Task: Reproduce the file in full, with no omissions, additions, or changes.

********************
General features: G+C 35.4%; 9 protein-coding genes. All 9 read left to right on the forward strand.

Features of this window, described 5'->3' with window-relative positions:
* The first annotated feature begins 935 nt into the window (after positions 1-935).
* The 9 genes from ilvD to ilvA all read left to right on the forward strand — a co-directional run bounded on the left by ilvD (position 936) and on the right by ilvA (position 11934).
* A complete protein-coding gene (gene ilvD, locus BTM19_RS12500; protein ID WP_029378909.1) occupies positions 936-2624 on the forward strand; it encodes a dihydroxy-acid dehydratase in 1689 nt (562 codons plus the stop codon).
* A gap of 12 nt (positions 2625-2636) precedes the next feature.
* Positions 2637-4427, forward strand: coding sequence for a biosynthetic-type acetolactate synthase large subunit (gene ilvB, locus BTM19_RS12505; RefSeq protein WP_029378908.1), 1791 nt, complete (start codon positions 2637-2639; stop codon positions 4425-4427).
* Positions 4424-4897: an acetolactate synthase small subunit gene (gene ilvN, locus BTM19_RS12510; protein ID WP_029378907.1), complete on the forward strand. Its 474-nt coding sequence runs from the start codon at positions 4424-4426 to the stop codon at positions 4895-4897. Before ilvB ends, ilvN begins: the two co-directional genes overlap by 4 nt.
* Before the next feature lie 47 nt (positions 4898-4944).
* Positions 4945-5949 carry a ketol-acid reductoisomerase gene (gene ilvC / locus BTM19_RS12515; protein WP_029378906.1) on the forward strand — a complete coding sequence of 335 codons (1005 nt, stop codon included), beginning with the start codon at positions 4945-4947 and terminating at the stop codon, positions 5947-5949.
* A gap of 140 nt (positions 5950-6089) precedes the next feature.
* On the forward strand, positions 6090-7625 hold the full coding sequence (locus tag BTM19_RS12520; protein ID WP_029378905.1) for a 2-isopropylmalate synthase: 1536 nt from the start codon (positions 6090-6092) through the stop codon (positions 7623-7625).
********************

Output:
General features: G+C 35.4%; 9 protein-coding genes. All 9 read left to right on the forward strand.

Features of this window, described 5'->3' with window-relative positions:
* The first annotated feature begins 935 nt into the window (after positions 1-935).
* The 9 genes from ilvD to ilvA all read left to right on the forward strand — a co-directional run bounded on the left by ilvD (position 936) and on the right by ilvA (position 11934).
* A complete protein-coding gene (gene ilvD, locus BTM19_RS12500; protein ID WP_029378909.1) occupies positions 936-2624 on the forward strand; it encodes a dihydroxy-acid dehydratase in 1689 nt (562 codons plus the stop codon).
* A gap of 12 nt (positions 2625-2636) precedes the next feature.
* Positions 2637-4427, forward strand: coding sequence for a biosynthetic-type acetolactate synthase large subunit (gene ilvB, locus BTM19_RS12505; RefSeq protein WP_029378908.1), 1791 nt, complete (start codon positions 2637-2639; stop codon positions 4425-4427).
* Positions 4424-4897: an acetolactate synthase small subunit gene (gene ilvN, locus BTM19_RS12510; protein ID WP_029378907.1), complete on the forward strand. Its 474-nt coding sequence runs from the start codon at positions 4424-4426 to the stop codon at positions 4895-4897. Before ilvB ends, ilvN begins: the two co-directional genes overlap by 4 nt.
* Before the next feature lie 47 nt (positions 4898-4944).
* Positions 4945-5949 carry a ketol-acid reductoisomerase gene (gene ilvC / locus BTM19_RS12515; protein WP_029378906.1) on the forward strand — a complete coding sequence of 335 codons (1005 nt, stop codon included), beginning with the start codon at positions 4945-4947 and terminating at the stop codon, positions 5947-5949.
* A gap of 140 nt (positions 5950-6089) precedes the next feature.
* On the forward strand, positions 6090-7625 hold the full coding sequence (locus tag BTM19_RS12520; protein ID WP_029378905.1) for a 2-isopropylmalate synthase: 1536 nt from the start codon (positions 6090-6092) through the stop codon (positions 7623-7625).